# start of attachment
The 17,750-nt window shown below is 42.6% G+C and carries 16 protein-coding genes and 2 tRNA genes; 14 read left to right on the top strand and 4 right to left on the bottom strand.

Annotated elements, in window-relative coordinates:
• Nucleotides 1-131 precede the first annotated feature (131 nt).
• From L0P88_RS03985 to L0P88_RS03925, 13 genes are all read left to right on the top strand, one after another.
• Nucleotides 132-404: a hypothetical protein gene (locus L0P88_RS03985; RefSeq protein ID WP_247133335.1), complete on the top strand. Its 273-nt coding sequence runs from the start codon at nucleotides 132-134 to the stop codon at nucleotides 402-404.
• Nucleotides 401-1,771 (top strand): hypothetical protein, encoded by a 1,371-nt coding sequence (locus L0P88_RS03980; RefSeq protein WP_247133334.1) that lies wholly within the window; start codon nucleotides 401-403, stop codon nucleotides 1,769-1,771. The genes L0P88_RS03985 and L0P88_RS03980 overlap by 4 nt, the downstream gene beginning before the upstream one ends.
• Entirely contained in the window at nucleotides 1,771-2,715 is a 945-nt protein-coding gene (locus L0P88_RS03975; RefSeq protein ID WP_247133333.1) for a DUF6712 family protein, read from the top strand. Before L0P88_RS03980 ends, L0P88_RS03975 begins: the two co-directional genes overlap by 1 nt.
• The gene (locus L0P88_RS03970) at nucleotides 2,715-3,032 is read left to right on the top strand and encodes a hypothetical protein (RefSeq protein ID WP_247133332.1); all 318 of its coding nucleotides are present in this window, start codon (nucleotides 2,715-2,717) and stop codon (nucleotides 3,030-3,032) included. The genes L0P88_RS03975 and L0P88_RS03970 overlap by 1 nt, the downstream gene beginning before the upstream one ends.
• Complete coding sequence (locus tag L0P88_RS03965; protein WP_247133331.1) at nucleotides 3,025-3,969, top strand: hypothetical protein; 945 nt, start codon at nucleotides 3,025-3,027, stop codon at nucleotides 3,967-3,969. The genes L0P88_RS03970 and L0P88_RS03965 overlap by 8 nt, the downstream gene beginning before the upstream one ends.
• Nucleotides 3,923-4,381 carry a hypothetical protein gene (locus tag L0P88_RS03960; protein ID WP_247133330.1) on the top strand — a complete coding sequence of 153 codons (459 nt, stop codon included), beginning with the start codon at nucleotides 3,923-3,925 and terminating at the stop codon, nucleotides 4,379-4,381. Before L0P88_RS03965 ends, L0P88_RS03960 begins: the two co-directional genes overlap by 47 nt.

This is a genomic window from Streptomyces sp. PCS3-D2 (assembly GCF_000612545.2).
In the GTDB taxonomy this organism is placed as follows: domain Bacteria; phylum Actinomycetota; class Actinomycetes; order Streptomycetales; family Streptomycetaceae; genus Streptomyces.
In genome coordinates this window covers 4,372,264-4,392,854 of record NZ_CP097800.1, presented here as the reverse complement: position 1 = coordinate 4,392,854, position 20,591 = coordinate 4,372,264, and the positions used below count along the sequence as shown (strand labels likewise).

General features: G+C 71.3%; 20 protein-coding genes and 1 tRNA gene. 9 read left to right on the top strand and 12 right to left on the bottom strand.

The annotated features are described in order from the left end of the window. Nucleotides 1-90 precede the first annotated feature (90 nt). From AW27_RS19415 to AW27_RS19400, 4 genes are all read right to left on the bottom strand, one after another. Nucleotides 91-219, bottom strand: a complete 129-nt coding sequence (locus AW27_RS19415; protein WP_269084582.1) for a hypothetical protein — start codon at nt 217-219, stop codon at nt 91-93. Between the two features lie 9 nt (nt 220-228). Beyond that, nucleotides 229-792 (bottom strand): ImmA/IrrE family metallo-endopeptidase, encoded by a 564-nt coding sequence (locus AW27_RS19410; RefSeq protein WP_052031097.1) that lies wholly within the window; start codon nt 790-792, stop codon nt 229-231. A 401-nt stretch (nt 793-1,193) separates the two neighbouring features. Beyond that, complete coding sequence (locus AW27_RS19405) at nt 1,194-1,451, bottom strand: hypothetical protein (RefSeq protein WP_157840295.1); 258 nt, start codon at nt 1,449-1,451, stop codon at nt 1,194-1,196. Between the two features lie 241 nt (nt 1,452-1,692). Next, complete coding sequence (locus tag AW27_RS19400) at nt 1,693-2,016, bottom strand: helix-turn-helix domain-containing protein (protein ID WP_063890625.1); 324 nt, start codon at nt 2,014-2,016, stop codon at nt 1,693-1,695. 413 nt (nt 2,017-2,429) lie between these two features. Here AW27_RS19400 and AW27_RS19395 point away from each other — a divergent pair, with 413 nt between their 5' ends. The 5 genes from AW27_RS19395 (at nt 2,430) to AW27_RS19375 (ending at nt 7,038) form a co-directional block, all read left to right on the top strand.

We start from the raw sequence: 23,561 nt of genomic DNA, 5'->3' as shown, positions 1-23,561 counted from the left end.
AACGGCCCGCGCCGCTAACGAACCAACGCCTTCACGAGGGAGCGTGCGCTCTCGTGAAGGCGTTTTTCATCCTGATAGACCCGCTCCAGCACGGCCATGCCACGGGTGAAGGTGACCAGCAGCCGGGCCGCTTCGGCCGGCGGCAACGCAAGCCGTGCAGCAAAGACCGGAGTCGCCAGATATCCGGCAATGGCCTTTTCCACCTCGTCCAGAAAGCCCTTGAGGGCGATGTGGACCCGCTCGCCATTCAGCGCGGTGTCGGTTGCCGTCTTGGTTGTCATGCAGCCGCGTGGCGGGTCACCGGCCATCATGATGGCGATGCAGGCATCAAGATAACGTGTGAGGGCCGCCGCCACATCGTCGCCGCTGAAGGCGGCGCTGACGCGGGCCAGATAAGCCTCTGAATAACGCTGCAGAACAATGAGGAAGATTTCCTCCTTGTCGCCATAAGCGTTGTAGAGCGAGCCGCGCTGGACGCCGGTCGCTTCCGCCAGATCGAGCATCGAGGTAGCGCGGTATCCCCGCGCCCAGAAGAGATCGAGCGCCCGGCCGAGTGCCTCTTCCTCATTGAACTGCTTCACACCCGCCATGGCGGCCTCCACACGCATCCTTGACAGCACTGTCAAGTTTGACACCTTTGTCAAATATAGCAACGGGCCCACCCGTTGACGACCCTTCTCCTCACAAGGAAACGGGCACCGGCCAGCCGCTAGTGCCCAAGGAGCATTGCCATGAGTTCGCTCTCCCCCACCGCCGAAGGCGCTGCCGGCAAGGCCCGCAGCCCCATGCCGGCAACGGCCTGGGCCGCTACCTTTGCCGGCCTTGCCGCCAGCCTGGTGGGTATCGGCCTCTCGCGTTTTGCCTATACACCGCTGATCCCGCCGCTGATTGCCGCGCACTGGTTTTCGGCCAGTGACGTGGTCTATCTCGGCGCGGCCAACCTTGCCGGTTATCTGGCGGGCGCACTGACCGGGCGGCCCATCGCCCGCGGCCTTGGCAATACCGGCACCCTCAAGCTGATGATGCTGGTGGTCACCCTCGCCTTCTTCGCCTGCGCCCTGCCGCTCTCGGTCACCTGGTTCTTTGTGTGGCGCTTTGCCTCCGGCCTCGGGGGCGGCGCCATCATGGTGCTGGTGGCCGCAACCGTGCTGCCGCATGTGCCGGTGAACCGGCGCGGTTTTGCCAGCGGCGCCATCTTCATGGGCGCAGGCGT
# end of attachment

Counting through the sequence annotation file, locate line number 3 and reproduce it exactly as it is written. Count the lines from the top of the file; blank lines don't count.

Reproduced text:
• Nucleotides 1-131 precede the first annotated feature (131 nt).